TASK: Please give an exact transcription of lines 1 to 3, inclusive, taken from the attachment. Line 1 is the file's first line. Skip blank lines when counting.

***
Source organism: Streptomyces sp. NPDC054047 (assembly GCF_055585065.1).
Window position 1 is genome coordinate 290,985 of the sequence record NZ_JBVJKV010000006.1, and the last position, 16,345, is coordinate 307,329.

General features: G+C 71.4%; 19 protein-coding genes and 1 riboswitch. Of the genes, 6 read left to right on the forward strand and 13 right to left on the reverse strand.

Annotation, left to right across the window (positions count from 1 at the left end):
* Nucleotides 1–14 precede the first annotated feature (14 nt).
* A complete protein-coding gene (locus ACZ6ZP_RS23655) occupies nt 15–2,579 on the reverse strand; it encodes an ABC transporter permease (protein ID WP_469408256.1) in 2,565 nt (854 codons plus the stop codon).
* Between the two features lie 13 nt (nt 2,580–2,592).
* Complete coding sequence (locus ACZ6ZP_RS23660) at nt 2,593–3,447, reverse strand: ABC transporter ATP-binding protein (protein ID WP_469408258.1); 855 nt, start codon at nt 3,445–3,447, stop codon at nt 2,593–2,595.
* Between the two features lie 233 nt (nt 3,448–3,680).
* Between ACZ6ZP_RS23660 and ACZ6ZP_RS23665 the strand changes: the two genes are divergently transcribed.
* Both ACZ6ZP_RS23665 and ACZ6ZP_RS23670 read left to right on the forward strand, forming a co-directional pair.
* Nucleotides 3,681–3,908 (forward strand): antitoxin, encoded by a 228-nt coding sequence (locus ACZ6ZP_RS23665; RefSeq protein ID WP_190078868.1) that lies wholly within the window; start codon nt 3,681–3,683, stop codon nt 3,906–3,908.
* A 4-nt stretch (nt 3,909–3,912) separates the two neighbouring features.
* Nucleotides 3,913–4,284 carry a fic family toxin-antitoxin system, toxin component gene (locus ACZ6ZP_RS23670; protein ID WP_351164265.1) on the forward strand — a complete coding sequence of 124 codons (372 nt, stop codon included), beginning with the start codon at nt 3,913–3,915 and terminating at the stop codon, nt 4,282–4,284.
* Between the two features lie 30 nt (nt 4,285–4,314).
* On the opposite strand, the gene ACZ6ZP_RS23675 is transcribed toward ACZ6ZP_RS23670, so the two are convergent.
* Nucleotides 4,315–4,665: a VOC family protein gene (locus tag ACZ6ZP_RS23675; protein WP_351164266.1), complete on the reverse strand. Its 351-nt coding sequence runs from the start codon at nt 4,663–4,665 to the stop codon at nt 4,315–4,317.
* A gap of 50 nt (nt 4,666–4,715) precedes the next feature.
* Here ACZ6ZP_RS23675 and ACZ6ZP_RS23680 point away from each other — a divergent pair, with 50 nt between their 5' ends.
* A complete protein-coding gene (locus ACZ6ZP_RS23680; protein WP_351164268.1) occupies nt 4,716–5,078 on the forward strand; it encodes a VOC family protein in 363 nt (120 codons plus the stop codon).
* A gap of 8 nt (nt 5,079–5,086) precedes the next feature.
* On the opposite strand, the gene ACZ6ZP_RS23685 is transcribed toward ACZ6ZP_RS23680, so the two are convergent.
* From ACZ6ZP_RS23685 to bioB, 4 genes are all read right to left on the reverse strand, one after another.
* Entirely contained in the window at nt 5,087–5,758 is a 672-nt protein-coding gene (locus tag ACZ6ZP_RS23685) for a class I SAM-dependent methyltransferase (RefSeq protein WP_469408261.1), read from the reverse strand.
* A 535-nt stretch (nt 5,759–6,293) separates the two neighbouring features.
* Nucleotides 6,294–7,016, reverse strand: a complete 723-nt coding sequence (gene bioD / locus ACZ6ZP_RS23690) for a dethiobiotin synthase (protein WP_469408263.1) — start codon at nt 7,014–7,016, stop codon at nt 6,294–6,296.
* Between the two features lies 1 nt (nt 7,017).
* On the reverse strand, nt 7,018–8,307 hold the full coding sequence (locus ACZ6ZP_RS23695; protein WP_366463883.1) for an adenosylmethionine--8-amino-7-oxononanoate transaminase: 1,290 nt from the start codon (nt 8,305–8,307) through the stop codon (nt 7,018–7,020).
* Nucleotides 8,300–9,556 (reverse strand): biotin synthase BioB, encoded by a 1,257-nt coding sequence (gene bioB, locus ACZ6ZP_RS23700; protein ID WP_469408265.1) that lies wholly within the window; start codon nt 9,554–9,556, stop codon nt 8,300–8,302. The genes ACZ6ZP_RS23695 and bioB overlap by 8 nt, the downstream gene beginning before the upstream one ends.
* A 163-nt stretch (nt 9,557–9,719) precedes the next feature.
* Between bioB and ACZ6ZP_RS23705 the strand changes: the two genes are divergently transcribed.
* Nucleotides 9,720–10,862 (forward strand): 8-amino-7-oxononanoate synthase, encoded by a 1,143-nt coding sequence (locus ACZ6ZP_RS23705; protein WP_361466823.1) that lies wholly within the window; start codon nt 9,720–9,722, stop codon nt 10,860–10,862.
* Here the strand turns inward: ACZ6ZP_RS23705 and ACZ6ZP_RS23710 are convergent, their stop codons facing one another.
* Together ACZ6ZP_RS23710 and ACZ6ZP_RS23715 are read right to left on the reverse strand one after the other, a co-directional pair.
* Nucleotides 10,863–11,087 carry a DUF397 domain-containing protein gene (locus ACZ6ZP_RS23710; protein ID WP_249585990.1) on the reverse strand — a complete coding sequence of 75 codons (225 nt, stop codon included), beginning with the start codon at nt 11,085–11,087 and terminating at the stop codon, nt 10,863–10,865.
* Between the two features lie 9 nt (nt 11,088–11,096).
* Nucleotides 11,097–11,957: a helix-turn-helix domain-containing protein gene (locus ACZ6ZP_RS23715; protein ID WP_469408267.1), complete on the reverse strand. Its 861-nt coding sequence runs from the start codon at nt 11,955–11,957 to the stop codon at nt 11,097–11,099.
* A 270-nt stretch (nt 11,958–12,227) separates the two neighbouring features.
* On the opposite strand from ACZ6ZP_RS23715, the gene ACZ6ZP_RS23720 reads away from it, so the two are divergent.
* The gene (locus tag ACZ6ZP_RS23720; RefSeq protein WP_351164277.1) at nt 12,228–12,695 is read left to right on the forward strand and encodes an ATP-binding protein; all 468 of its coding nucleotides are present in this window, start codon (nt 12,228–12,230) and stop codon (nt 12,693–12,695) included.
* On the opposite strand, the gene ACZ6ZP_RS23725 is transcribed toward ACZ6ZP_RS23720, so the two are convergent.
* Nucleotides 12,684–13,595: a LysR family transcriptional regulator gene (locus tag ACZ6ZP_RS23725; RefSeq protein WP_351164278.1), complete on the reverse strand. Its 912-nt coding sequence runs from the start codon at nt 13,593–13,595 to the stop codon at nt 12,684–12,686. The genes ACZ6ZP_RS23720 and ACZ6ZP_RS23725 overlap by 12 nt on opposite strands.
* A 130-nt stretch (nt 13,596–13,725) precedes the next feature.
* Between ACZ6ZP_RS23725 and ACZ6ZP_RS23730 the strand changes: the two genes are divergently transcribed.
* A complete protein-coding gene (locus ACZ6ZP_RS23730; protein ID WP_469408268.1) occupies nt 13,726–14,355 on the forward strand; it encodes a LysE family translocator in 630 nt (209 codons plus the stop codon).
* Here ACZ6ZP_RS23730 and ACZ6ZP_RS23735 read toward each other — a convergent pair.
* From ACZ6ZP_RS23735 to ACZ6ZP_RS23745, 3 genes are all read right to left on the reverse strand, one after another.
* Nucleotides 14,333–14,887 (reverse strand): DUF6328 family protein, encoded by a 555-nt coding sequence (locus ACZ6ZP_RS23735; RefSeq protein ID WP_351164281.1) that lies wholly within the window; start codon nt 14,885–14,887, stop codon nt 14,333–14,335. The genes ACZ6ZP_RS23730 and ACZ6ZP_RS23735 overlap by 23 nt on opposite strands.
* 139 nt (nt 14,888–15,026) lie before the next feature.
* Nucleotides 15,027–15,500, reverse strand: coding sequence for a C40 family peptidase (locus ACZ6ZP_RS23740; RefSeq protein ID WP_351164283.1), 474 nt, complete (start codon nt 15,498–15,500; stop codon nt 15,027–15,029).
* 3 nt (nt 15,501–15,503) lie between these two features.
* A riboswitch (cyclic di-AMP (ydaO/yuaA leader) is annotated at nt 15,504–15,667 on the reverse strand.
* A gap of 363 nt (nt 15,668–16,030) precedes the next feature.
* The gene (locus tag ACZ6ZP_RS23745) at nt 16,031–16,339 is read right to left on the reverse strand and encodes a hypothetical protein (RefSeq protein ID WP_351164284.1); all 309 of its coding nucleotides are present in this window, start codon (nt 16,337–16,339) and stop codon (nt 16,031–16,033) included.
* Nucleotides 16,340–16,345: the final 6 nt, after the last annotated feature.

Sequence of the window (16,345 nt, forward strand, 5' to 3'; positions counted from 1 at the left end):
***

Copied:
Source organism: Streptomyces sp. NPDC054047 (assembly GCF_055585065.1).
Window position 1 is genome coordinate 290,985 of the sequence record NZ_JBVJKV010000006.1, and the last position, 16,345, is coordinate 307,329.

General features: G+C 71.4%; 19 protein-coding genes and 1 riboswitch. Of the genes, 6 read left to right on the forward strand and 13 right to left on the reverse strand.